At the far end of the Little Karoo, the Meiringspoort Pass crosses the Swartberg range from Oudtshoorn to the Great Karoo and Prince Albert. This pretty 18th-century village is green and fertile, with irrigation channels in the streets. The nearby N1 highway leads back to Cape Town; alternatively, backtrack south, possibly via the untarred Swartberg Pass, to the ever-popular Garden Route, where Wilderness' beaches and lagoons are relatively undeveloped. East along the Indian Ocean, old-growth forests rise into the mountains above the resort towns of Knysna and Plettenberg Bay, both offering water sports and activities.

Shortly before the Eastern Cape border, descend a windy road to Nature's Valley, an aptly named beach village where happy hikers finishing the five-day Otter Trail hang their boots in a tree outside the pub. Shorter hikes also lead into the valleys of rainforest in the surrounding Garden Route National Park (Tsitsikamma Section).

Eastern Wander

  • 3 Weeks

This eastern jaunt mixes awesome mountain scenery with Xhosa and Zulu culture, and rural calm with urban vibes, giving a good look at the classic South Africa.

After touching down at OR Tambo International Airport, linger a few days in the dynamic metropolis of Jo'burg, seeing how urban regeneration is transforming the inner city and creating hip enclaves of restaurants and bars. Go on a city walking tour or head out to South Africa's most famous township, Soweto. Visit a shebeen (unlicensed bar) and see the street where Nobel Peace Prize winners Nelson Mandela and Archbishop Desmond Tutu lived.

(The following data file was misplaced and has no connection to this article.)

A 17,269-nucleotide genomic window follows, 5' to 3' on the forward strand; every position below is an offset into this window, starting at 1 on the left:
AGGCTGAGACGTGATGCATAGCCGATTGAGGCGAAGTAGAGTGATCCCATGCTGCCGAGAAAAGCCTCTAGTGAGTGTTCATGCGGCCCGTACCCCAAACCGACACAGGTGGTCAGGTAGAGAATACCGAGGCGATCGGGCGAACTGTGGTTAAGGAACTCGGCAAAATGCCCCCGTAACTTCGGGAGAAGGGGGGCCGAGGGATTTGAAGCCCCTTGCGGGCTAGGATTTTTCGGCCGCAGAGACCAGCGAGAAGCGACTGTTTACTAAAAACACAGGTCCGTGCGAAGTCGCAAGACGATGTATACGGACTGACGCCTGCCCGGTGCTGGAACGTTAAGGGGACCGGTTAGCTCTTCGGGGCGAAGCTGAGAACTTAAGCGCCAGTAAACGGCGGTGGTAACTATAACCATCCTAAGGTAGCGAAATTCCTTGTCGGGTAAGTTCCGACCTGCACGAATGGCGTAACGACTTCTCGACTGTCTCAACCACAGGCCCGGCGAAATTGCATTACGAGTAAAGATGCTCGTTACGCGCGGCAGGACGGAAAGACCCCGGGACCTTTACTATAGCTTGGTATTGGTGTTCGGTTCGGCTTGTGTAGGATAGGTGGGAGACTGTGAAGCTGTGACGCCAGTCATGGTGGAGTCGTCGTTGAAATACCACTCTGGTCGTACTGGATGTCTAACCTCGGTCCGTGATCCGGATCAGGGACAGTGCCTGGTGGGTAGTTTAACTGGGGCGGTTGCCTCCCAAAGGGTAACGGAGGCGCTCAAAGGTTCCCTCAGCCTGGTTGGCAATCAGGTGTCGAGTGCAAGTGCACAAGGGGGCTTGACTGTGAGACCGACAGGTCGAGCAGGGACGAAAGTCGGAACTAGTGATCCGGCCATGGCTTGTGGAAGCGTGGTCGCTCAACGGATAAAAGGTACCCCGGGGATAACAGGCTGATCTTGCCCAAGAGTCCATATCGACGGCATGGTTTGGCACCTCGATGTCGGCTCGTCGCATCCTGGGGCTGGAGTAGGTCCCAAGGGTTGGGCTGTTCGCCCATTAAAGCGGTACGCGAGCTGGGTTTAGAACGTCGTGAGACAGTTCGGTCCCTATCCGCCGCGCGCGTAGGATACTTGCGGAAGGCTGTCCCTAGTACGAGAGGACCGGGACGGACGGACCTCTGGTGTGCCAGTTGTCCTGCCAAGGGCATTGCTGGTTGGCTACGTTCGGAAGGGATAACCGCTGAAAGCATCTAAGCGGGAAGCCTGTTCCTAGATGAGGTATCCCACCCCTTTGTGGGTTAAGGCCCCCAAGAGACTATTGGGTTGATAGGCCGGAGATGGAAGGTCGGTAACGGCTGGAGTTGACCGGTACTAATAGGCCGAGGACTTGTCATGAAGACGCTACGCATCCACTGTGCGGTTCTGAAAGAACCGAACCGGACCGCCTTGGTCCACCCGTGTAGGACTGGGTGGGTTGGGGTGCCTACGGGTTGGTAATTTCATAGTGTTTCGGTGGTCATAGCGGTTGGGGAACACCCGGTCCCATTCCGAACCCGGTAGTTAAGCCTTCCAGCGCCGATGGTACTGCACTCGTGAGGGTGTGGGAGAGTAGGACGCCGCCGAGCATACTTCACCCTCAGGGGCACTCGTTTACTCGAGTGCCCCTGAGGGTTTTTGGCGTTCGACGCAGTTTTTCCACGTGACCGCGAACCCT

Moving on from Jozi, cross the Free State and leave the N3 at Harrismith, to take scenic Rte 712 past Sterkfontein Dam to Clarens. The arty town, with its galleries and microbrewery, has surroundings worthy of an impressionist landscape. Next, stay in a chalet in the nearby Golden Gate Highlands National Park, with its hiking trails between sandstone outcrops in the foothills of the Maluti Mountains bordering Lesotho; routes range from one-hour strolls to the overnight Rhebok Hiking Trail.

Just outside the park, past Phuthaditjhaba, the day-long Sentinel Hiking Trail climbs the iconic Amphitheatre to the top of the Drakensberg Escarpment. Now, feeling suitably inspired by the Northern Drakensberg, spend a couple of days enjoying the spectacular day walks, such as Tugela Gorge, in Royal Natal National Park. Continuing across KwaZulu-Natal, declimatise from the Draks on the twee Midlands Meander, with its guesthouses and ceramic studios, before hitting Durban, a city of beaches and Indian cuisine that is slowly being revitalised by urban development.

Not far from the Eastern Cape border, Oribi Gorge Nature Reserve is an oft-overlooked reserve with cliffs and forests above the Umzilkulwana River. From here, instead of taking the N2 to Mthatha, detour along the coast through Pondoland to Port St Johns – an appropriately laid-back introduction to the Wild Coast's pristine beaches and friendly Xhosa locals. Pastel rondavel huts dot the green hills overlooking the region's gravel roads, which lead to some stunning community-run backpackers around Coffee Bay.